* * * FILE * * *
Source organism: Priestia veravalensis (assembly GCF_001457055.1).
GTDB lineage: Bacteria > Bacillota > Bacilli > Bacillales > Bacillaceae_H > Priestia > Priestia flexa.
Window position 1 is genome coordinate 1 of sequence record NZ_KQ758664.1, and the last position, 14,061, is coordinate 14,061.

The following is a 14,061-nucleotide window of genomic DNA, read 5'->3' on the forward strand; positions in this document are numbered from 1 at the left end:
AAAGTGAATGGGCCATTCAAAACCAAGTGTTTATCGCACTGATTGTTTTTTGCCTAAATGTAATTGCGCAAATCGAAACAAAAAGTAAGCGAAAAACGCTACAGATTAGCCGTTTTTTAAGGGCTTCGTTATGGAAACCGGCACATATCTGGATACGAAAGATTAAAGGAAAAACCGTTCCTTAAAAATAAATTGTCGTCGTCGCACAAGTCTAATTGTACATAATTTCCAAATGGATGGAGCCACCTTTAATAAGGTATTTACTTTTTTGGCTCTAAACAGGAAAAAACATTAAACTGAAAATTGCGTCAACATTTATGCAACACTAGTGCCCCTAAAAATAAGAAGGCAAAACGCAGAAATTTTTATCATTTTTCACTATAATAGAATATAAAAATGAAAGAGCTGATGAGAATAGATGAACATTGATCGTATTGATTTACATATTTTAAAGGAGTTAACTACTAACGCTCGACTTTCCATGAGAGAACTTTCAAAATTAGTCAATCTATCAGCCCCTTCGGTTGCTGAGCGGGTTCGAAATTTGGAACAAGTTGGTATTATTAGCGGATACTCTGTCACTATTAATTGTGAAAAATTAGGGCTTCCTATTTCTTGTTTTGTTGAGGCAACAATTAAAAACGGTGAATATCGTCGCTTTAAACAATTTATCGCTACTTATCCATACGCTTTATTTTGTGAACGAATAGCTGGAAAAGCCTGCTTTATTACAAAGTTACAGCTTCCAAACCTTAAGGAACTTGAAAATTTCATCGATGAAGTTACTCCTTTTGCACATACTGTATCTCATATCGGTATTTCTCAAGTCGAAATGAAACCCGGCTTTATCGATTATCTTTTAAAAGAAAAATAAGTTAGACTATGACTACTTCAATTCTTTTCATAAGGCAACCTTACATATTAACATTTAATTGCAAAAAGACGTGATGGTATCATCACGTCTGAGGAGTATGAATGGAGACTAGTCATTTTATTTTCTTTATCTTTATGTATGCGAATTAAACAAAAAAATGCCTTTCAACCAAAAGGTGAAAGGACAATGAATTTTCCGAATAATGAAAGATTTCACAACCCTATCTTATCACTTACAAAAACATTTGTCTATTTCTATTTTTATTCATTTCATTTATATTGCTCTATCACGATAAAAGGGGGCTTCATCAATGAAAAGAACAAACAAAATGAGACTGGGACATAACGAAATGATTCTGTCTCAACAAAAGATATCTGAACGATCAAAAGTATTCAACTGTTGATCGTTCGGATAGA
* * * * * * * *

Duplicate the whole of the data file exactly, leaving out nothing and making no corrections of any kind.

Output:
Source organism: Priestia veravalensis (assembly GCF_001457055.1).
GTDB lineage: Bacteria > Bacillota > Bacilli > Bacillales > Bacillaceae_H > Priestia > Priestia flexa.
Window position 1 is genome coordinate 1 of sequence record NZ_KQ758664.1, and the last position, 14,061, is coordinate 14,061.

The following is a 14,061-nucleotide window of genomic DNA, read 5'->3' on the forward strand; positions in this document are numbered from 1 at the left end:
AAAGTGAATGGGCCATTCAAAACCAAGTGTTTATCGCACTGATTGTTTTTTGCCTAAATGTAATTGCGCAAATCGAAACAAAAAGTAAGCGAAAAACGCTACAGATTAGCCGTTTTTTAAGGGCTTCGTTATGGAAACCGGCACATATCTGGATACGAAAGATTAAAGGAAAAACCGTTCCTTAAAAATAAATTGTCGTCGTCGCACAAGTCTAATTGTACATAATTTCCAAATGGATGGAGCCACCTTTAATAAGGTATTTACTTTTTTGGCTCTAAACAGGAAAAAACATTAAACTGAAAATTGCGTCAACATTTATGCAACACTAGTGCCCCTAAAAATAAGAAGGCAAAACGCAGAAATTTTTATCATTTTTCACTATAATAGAATATAAAAATGAAAGAGCTGATGAGAATAGATGAACATTGATCGTATTGATTTACATATTTTAAAGGAGTTAACTACTAACGCTCGACTTTCCATGAGAGAACTTTCAAAATTAGTCAATCTATCAGCCCCTTCGGTTGCTGAGCGGGTTCGAAATTTGGAACAAGTTGGTATTATTAGCGGATACTCTGTCACTATTAATTGTGAAAAATTAGGGCTTCCTATTTCTTGTTTTGTTGAGGCAACAATTAAAAACGGTGAATATCGTCGCTTTAAACAATTTATCGCTACTTATCCATACGCTTTATTTTGTGAACGAATAGCTGGAAAAGCCTGCTTTATTACAAAGTTACAGCTTCCAAACCTTAAGGAACTTGAAAATTTCATCGATGAAGTTACTCCTTTTGCACATACTGTATCTCATATCGGTATTTCTCAAGTCGAAATGAAACCCGGCTTTATCGATTATCTTTTAAAAGAAAAATAAGTTAGACTATGACTACTTCAATTCTTTTCATAAGGCAACCTTACATATTAACATTTAATTGCAAAAAGACGTGATGGTATCATCACGTCTGAGGAGTATGAATGGAGACTAGTCATTTTATTTTCTTTATCTTTATGTATGCGAATTAAACAAAAAAATGCCTTTCAACCAAAAGGTGAAAGGACAATGAATTTTCCGAATAATGAAAGATTTCACAACCCTATCTTATCACTTACAAAAACATTTGTCTATTTCTATTTTTATTCATTTCATTTATATTGCTCTATCACGATAAAAGGGGGCTTCATCAATGAAAAGAACAAACAAAATGAGACTGGGACATAACGAAATGATTCTGTCTCAACAAAAGATATCTGAACGATCAAAAGTATTCAACTGTTGATCGTTCGGATAGA